Published 10 December 1995 Style Magazine 127th article
Crystal clear: Patrick Modikoane, Vanessa Perry and Michael Winner at the Palace, Sun City (Chris Biggins)
I have made two big mistakes in the past decade. One was taking financial advice from Adam Faith. The other was going to Sun City. Sun City is a complex in the South African veld, surrounded by nothing, about two hours' drive from Johannesburg. It consists of at least two hotels and a so-called entertainment centre, all of increasing ugliness. The supposedly class hotel in this bizarre setting is the Palace. It's a lost city, early MGM gone wrong, with a touch of Indiana Jones's Temple of Doom. Great towers belch forth from an infrastructure with domes and quasi-minarets. At the top of the main tower four antelopes appear as if leaping from the windows. Doubtless they went mad waiting for room service.
It is, if nothing else, and believe me there isn't much else, on a grand scale. Not staggeringly grand like Las Vegas, but big enough. Vast high-ceilinged lobbies and restaurants look out on to fake rocks and waterfalls, with some quite nice trees and plants and African birds mixed with fake alligators. It is all fake, and clumsily so. When we got to the suite there was no hot water, so a man came and said he was going to "check the satellite heater station". The water was erratic in its hot-potential thereafter. They kindly gave me a typewriter but nobody knew how to work it and the lady who did was away and had left the instruction book locked in her drawer. After two nice ladies spent an hour and a half diffidently attacking it like it was a nuclear power plant, eventually someone came who got it right. A hotel messenger came to the door with a letter and said: "I've been all over, they told me you were there," indicating a distant wing. A letter I sent by hotel-hand to Bruce Forsyth (thank God he was there, he's very funny) never got to him because the hotel got his room number wrong. It was endless.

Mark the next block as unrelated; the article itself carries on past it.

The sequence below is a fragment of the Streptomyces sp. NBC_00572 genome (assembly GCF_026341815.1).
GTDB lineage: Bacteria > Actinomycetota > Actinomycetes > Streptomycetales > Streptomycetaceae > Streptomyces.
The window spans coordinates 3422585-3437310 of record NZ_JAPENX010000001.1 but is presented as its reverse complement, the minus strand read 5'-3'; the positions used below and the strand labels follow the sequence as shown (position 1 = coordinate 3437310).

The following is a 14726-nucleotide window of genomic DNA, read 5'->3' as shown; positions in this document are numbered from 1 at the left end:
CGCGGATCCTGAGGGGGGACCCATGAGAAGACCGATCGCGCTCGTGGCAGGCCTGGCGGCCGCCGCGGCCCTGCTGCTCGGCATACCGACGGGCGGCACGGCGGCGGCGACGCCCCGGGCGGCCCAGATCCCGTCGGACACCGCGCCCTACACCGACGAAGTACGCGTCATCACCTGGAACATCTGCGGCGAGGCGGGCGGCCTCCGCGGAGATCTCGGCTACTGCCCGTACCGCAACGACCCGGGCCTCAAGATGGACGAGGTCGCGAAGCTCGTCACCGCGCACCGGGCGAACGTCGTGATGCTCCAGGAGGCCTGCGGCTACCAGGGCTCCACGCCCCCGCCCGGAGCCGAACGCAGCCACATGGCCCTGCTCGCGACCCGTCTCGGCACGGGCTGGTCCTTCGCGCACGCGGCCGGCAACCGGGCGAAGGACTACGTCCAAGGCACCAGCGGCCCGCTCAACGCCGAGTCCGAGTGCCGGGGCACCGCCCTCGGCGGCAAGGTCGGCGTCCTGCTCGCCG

I have never eaten such terrible food for seven consecutive days - and I lived through rationing and the second world war, when we had powdered eggs! It is not a place for me, but some seemed to like it. We ordered pasta one day and the waiter came saying: "Here it is, another guy will be along with the parmesan cheese." We waited. Nothing. So I got up and made a fuss. Eventually someone came and said: "We have no parmesan cheese!" But they certainly want to please. It's the first time I've ever been crumbed down (technical term for brushing the table) before any course at all had been eaten. And Patrick Modikoane, the restaurant manager of the Crystal Court, is one of the nicest and most efficient people I've ever met. The Crystal Court, the main centre of the hotel, has a fountain with six elephants in green holding it, a glass-balustraded double staircase and groups of tourists from other areas wandering through in short trousers and with rucksacks, videoing you as you eat.
There's a fake lagoon by the secondary pool, Egyptian-lunatic except that the surface around it is so hot you cannot walk without great pain. The lagoon produces a large wave every three minutes and wending their way up a steep hill are dozens of ant-like tourists with large blue rubber tyres. I never saw them reappear. There was obviously a high cliff the other side over which they threw themselves in despair. But you have to admire Sol Kerzner for building it at all - in a strange way when you leave, you miss it. Senior management were all over me, but when I left, signing my bill as always without looking, I sat in my private plane (show-off!) and found I'd been massively overcharged. First of all, they'd put all meals, laundry and other things on, when I was their guest to judge Miss World. Second, the difference between a junior suite and a luxury room (I'd said I'd pay for the suite increase) was down as being £2,303, and when my office rang their English rep we learned it should have been £215.18!
After I threatened to sue Sun City, Sun International, Miss World, the Pope, Mickey Mouse and any passing tramp who would accept service of a writ, they apologised, knocked off the £215 room increase and finally reimbursed me £2,308 out of a bill of £3,340. A 62% overcharge! I should offer this to the Guinness Book of Records. It's what you call adding insult to injury.